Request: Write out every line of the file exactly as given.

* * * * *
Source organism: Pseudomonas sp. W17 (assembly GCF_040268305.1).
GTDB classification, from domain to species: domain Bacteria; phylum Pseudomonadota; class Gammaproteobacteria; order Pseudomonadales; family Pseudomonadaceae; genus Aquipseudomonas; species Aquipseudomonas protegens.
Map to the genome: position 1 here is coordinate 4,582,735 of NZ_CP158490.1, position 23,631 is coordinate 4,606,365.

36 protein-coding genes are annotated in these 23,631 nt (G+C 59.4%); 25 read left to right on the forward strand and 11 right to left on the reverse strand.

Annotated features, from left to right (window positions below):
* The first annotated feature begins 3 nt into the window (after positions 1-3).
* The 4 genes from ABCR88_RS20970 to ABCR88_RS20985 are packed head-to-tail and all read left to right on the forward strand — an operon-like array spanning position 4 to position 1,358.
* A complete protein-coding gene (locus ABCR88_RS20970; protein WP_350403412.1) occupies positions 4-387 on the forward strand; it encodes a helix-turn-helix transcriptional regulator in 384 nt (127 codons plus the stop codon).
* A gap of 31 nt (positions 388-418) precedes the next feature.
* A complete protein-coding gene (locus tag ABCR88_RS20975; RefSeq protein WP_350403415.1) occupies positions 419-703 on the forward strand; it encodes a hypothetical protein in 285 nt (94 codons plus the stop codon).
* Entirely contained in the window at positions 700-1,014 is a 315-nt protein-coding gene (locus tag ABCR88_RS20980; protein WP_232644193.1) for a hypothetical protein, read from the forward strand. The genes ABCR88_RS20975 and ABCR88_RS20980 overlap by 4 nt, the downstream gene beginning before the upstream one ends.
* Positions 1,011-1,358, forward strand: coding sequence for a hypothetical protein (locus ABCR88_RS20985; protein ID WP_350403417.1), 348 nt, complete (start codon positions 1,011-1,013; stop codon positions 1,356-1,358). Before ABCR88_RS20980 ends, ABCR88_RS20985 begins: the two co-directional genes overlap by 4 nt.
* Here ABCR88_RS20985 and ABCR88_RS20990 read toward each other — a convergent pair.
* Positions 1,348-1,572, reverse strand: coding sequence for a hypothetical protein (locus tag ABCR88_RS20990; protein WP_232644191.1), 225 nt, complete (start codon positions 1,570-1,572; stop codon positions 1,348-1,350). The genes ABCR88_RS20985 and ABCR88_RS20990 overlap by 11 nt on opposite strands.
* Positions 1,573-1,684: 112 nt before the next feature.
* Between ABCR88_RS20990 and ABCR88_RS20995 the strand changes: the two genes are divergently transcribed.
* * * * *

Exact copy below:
Source organism: Pseudomonas sp. W17 (assembly GCF_040268305.1).
GTDB classification, from domain to species: domain Bacteria; phylum Pseudomonadota; class Gammaproteobacteria; order Pseudomonadales; family Pseudomonadaceae; genus Aquipseudomonas; species Aquipseudomonas protegens.
Map to the genome: position 1 here is coordinate 4,582,735 of NZ_CP158490.1, position 23,631 is coordinate 4,606,365.

36 protein-coding genes are annotated in these 23,631 nt (G+C 59.4%); 25 read left to right on the forward strand and 11 right to left on the reverse strand.

Annotated features, from left to right (window positions below):
* The first annotated feature begins 3 nt into the window (after positions 1-3).
* The 4 genes from ABCR88_RS20970 to ABCR88_RS20985 are packed head-to-tail and all read left to right on the forward strand — an operon-like array spanning position 4 to position 1,358.
* A complete protein-coding gene (locus ABCR88_RS20970; protein WP_350403412.1) occupies positions 4-387 on the forward strand; it encodes a helix-turn-helix transcriptional regulator in 384 nt (127 codons plus the stop codon).
* A gap of 31 nt (positions 388-418) precedes the next feature.
* A complete protein-coding gene (locus tag ABCR88_RS20975; RefSeq protein WP_350403415.1) occupies positions 419-703 on the forward strand; it encodes a hypothetical protein in 285 nt (94 codons plus the stop codon).
* Entirely contained in the window at positions 700-1,014 is a 315-nt protein-coding gene (locus tag ABCR88_RS20980; protein WP_232644193.1) for a hypothetical protein, read from the forward strand. The genes ABCR88_RS20975 and ABCR88_RS20980 overlap by 4 nt, the downstream gene beginning before the upstream one ends.
* Positions 1,011-1,358, forward strand: coding sequence for a hypothetical protein (locus ABCR88_RS20985; protein ID WP_350403417.1), 348 nt, complete (start codon positions 1,011-1,013; stop codon positions 1,356-1,358). Before ABCR88_RS20980 ends, ABCR88_RS20985 begins: the two co-directional genes overlap by 4 nt.
* Here ABCR88_RS20985 and ABCR88_RS20990 read toward each other — a convergent pair.
* Positions 1,348-1,572, reverse strand: coding sequence for a hypothetical protein (locus tag ABCR88_RS20990; protein WP_232644191.1), 225 nt, complete (start codon positions 1,570-1,572; stop codon positions 1,348-1,350). The genes ABCR88_RS20985 and ABCR88_RS20990 overlap by 11 nt on opposite strands.
* Positions 1,573-1,684: 112 nt before the next feature.
* Between ABCR88_RS20990 and ABCR88_RS20995 the strand changes: the two genes are divergently transcribed.